'˜Savage satire' about Hollywood actor wins New York Fringe prize

A black comedy exploring the events which unfold when a Hollywood actor tries to stage a play to connect with his Irish roots is head to New York after winning one of the most prestigious awards at the Edinburgh Festival Fringe.
Winner of the Carol Tambor award at the Scotsman Fringe Awards, Pleasance Courtyard.Winner of the Carol Tambor award at the Scotsman Fringe Awards, Pleasance Courtyard.
Winner of the Carol Tambor award at the Scotsman Fringe Awards, Pleasance Courtyard.

Ulster American, a sell-out smash at the Traverse Theatre this month, sees the Oscar-winning star clash with a Northern Irish playwright and an English theatre director.

Hailed by critics as “a savage satire on culture identity,” it also tackles the fall-out from the Me Too movement, liberal hypocrisy and gender politics.

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Now the show, which theatre-goers have been queuing at the venue for hours to snap up returns for, will be heading to the United States after claiming glory at the annual Scotsman Fringe Awards.

Belfast-born David Ireland’s play, which The Scotsman’s review described as an “ill-tempered but wickedly witty hurricane,” won the coveted Carol Tambor Best of Edinburgh Award at the ceremony.

Instigated by the American portrait artist Carol Tambor in 2004, the $25,000 prize effectively pays for a New York run of the winning production.

Speaking at the Scotsman Fringe Awards ceremony, Ms Tambor said Ulster American, which stars Robert Jack, Darrell D’Silva and Lucianne McEvoy, was “brutal and brutally funny, filled with three incredible and staggering performances, and flawlessly directed”.

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Gareth Nicholls, the director of Ulster American, which has already won a Scotsman Fringe First Award, added: “To take this particular piece and what it deals with, particular abuse of power by people in the entertainment industry, to New York is going to be really exciting and intriguing.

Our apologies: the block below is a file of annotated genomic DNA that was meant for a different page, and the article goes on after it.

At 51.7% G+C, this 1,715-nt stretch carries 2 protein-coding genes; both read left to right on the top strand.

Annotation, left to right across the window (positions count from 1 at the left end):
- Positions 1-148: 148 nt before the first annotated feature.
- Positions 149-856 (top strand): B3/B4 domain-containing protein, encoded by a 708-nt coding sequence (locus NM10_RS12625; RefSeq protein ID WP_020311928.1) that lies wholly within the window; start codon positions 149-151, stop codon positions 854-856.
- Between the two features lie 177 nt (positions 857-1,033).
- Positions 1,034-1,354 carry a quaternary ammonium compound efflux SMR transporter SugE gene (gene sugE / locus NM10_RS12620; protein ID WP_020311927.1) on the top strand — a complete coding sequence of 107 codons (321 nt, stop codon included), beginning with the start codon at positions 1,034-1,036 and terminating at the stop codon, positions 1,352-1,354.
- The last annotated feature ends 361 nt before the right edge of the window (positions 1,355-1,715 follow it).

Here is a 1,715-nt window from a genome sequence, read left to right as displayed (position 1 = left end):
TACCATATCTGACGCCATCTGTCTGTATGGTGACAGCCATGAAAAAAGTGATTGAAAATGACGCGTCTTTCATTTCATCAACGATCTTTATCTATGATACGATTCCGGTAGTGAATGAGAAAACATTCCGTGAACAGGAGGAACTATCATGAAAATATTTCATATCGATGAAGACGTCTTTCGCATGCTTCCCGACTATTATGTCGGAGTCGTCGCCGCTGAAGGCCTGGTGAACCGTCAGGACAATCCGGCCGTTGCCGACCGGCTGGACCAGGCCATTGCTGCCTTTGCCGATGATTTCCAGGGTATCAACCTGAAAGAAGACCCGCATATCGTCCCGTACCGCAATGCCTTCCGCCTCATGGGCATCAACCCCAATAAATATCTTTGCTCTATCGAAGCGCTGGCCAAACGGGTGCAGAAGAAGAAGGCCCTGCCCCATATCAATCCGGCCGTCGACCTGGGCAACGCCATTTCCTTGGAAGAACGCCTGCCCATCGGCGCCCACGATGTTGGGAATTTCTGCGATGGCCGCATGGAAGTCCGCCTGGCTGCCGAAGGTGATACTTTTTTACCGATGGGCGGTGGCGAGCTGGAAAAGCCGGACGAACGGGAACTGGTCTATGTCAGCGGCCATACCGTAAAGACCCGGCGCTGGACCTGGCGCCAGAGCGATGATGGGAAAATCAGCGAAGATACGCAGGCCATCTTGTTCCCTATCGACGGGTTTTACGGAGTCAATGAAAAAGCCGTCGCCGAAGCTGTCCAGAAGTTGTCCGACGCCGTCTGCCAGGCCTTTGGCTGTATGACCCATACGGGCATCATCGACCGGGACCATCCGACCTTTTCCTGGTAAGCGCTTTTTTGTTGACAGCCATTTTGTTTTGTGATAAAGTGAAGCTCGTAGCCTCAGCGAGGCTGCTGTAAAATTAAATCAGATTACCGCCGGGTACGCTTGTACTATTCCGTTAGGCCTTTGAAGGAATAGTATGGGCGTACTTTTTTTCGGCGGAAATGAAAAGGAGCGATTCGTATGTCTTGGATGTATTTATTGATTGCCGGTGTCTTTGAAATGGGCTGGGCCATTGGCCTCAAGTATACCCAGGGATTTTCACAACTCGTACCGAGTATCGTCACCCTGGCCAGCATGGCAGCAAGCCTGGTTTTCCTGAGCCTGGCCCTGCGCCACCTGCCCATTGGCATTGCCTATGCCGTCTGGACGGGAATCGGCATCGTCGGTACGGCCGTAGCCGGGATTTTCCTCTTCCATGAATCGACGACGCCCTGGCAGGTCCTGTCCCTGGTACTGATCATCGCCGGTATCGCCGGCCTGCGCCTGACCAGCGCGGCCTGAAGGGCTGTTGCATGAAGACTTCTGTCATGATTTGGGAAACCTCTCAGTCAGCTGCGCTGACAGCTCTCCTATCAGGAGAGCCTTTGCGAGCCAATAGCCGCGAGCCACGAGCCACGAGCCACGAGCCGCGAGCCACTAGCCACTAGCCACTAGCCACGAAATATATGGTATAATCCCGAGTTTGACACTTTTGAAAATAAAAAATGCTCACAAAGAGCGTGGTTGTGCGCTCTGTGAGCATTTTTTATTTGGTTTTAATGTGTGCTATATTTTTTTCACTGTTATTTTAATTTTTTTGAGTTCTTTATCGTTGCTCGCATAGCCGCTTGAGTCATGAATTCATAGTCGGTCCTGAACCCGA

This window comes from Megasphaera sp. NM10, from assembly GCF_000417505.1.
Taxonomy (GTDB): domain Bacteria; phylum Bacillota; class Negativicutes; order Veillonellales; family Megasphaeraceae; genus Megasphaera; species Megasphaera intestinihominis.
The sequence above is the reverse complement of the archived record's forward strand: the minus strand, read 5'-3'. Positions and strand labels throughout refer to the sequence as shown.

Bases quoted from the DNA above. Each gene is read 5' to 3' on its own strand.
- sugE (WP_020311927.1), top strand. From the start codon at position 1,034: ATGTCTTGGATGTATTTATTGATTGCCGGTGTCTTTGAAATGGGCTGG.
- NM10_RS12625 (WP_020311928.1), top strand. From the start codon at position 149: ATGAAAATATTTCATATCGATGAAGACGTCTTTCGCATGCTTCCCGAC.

“The success of the play has really taken all of us by surprise. I know it’s a provocative piece, but I really believed in what it had to say and stood by it. We’ve been delighted that the majority of people who have seen it have understood what we’re trying to do.”

Linda Crooks, executive producer at the Traverse, said: “There is a lot of interest in touring this show overseas. It will definitely be back.”

Meanwhile two shows will be heading to Australia after sharing another of the Fringe’s leading theatre honours.

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The Holden Street Theatres prize, which takes shows from Edinburgh to the Adelaide Fringe, went to two one-woman shows, Molly Taylor’s Extinguished Things at Summerhall, and Build a Rocket, which stars Serena Manteghi.

Taylor said: “This is super-exciting. Weirdly, I was in Adelaide in the spring doing a completely different thing when I had the temerity to track down the programmer for Summerhall at a networking event and said ‘oh my god, I’ve got a show, I’ve got a show’ even though I didn’t. By the time I left Adelaide, Extinguished Things had been programmed, so the fact it has been selected to go to Holden Street Theatres completes a wonderful circle for me.”

Other major honours at the ceremony, hosted by The Scotsman’s chief theatre critic, Joyce McMillan, and Australian star Jason Donovan, included the new Mental Health Fringe Award, which was launched last year. It went to Wildcard’s Electrolyte, which was described as a powerful piece of gig theatre exploring schizophrenia, depression and male suicide.”